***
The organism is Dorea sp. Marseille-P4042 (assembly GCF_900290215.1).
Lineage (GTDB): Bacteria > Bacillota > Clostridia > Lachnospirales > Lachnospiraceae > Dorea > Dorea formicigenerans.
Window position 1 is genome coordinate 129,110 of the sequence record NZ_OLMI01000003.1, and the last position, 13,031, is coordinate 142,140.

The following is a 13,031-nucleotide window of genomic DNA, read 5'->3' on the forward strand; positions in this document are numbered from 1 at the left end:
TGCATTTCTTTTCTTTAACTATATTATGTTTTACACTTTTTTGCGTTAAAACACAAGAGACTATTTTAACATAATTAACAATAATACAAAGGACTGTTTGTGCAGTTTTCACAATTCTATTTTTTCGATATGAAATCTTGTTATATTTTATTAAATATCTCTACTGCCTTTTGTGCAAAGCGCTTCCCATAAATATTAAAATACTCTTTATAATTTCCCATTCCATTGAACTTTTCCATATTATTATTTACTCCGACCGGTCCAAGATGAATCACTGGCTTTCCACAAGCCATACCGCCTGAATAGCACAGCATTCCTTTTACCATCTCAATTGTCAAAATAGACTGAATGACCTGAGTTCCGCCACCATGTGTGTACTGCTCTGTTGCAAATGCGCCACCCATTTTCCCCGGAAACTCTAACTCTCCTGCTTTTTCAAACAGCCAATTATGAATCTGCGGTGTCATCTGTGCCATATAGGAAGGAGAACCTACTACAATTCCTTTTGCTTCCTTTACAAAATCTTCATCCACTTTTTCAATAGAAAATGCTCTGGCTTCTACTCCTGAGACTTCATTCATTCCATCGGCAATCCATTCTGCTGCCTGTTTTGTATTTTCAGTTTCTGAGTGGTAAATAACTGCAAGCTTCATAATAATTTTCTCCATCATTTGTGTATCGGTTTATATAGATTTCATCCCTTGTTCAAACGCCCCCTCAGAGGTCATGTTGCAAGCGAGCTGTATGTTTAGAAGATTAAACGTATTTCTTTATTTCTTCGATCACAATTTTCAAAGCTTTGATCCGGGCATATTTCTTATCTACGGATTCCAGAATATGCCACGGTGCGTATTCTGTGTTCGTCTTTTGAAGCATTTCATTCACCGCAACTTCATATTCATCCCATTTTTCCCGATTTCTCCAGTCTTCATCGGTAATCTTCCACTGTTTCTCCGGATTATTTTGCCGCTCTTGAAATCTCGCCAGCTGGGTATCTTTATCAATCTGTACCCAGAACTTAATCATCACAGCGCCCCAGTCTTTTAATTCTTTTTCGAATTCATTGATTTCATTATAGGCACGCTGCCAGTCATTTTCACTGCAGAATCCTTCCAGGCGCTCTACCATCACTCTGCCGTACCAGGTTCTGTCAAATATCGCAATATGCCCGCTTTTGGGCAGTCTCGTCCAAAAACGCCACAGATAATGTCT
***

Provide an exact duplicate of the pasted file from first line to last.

The organism is Dorea sp. Marseille-P4042 (assembly GCF_900290215.1).
Lineage (GTDB): Bacteria > Bacillota > Clostridia > Lachnospirales > Lachnospiraceae > Dorea > Dorea formicigenerans.
Window position 1 is genome coordinate 129,110 of the sequence record NZ_OLMI01000003.1, and the last position, 13,031, is coordinate 142,140.

The following is a 13,031-nucleotide window of genomic DNA, read 5'->3' on the forward strand; positions in this document are numbered from 1 at the left end:
TGCATTTCTTTTCTTTAACTATATTATGTTTTACACTTTTTTGCGTTAAAACACAAGAGACTATTTTAACATAATTAACAATAATACAAAGGACTGTTTGTGCAGTTTTCACAATTCTATTTTTTCGATATGAAATCTTGTTATATTTTATTAAATATCTCTACTGCCTTTTGTGCAAAGCGCTTCCCATAAATATTAAAATACTCTTTATAATTTCCCATTCCATTGAACTTTTCCATATTATTATTTACTCCGACCGGTCCAAGATGAATCACTGGCTTTCCACAAGCCATACCGCCTGAATAGCACAGCATTCCTTTTACCATCTCAATTGTCAAAATAGACTGAATGACCTGAGTTCCGCCACCATGTGTGTACTGCTCTGTTGCAAATGCGCCACCCATTTTCCCCGGAAACTCTAACTCTCCTGCTTTTTCAAACAGCCAATTATGAATCTGCGGTGTCATCTGTGCCATATAGGAAGGAGAACCTACTACAATTCCTTTTGCTTCCTTTACAAAATCTTCATCCACTTTTTCAATAGAAAATGCTCTGGCTTCTACTCCTGAGACTTCATTCATTCCATCGGCAATCCATTCTGCTGCCTGTTTTGTATTTTCAGTTTCTGAGTGGTAAATAACTGCAAGCTTCATAATAATTTTCTCCATCATTTGTGTATCGGTTTATATAGATTTCATCCCTTGTTCAAACGCCCCCTCAGAGGTCATGTTGCAAGCGAGCTGTATGTTTAGAAGATTAAACGTATTTCTTTATTTCTTCGATCACAATTTTCAAAGCTTTGATCCGGGCATATTTCTTATCTACGGATTCCAGAATATGCCACGGTGCGTATTCTGTGTTCGTCTTTTGAAGCATTTCATTCACCGCAACTTCATATTCATCCCATTTTTCCCGATTTCTCCAGTCTTCATCGGTAATCTTCCACTGTTTCTCCGGATTATTTTGCCGCTCTTGAAATCTCGCCAGCTGGGTATCTTTATCAATCTGTACCCAGAACTTAATCATCACAGCGCCCCAGTCTTTTAATTCTTTTTCGAATTCATTGATTTCATTATAGGCACGCTGCCAGTCATTTTCACTGCAGAATCCTTCCAGGCGCTCTACCATCACTCTGCCGTACCAGGTTCTGTCAAATATCGCAATATGCCCGCTTTTGGGCAGTCTCGTCCAAAAACGCCACAGATAATGTCT